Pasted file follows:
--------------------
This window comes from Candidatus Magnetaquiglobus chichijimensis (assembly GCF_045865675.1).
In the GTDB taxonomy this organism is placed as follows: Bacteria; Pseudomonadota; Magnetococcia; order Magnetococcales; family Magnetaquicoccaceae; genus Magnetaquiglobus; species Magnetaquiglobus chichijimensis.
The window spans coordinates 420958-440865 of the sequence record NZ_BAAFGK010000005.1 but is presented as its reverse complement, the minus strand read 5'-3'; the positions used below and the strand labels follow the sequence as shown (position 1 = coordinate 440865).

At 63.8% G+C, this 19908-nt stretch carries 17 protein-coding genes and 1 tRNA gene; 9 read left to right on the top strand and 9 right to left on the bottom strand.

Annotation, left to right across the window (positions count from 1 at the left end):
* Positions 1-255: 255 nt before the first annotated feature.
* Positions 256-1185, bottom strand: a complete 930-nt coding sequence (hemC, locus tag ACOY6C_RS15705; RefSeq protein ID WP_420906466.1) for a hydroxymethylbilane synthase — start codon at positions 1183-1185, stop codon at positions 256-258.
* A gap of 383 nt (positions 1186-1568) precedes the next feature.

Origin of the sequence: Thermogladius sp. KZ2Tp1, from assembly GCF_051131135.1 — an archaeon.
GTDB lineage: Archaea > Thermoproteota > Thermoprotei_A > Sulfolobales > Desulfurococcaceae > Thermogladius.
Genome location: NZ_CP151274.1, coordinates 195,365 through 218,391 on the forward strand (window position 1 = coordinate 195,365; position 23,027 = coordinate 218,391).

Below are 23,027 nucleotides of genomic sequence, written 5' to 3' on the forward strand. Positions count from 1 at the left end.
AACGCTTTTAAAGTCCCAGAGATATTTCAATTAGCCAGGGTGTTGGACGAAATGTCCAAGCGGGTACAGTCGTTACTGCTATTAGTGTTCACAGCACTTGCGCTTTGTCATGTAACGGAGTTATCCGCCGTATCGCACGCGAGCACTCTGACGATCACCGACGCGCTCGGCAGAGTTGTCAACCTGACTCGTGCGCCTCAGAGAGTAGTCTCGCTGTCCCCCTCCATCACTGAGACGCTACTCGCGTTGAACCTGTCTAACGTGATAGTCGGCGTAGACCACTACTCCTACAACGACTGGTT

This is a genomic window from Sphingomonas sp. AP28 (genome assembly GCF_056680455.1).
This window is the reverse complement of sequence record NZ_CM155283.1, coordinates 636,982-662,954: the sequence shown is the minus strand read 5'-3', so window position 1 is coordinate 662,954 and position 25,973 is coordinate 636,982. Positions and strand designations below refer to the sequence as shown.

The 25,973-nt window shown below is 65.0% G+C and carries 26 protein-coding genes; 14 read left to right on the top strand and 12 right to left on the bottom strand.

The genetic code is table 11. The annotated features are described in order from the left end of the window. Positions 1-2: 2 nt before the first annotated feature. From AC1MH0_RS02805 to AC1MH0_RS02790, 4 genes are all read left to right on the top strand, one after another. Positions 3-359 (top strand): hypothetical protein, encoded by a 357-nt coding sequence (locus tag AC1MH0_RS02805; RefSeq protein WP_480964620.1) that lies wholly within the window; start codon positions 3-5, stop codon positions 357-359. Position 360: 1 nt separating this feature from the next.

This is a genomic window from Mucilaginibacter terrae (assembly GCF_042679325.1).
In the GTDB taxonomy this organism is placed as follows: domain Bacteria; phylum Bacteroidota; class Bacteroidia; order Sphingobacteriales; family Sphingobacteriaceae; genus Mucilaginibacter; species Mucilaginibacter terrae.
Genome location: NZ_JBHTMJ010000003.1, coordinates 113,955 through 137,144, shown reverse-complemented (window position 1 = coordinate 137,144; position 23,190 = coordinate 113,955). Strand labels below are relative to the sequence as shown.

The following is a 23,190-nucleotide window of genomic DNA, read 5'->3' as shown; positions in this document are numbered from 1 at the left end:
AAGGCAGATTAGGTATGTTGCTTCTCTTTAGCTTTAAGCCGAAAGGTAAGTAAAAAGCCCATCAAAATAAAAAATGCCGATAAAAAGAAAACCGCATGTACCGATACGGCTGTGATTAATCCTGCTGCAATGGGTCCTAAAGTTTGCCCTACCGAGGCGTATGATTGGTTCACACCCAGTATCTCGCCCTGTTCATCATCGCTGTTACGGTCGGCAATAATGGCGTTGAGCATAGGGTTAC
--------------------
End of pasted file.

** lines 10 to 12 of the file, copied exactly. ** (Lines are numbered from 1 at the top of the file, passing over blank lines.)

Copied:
GTDB lineage: Archaea > Thermoproteota > Thermoprotei_A > Sulfolobales > Desulfurococcaceae > Thermogladius.
Genome location: NZ_CP151274.1, coordinates 195,365 through 218,391 on the forward strand (window position 1 = coordinate 195,365; position 23,027 = coordinate 218,391).

Below are 23,027 nucleotides of genomic sequence, written 5' to 3' on the forward strand. Positions count from 1 at the left end.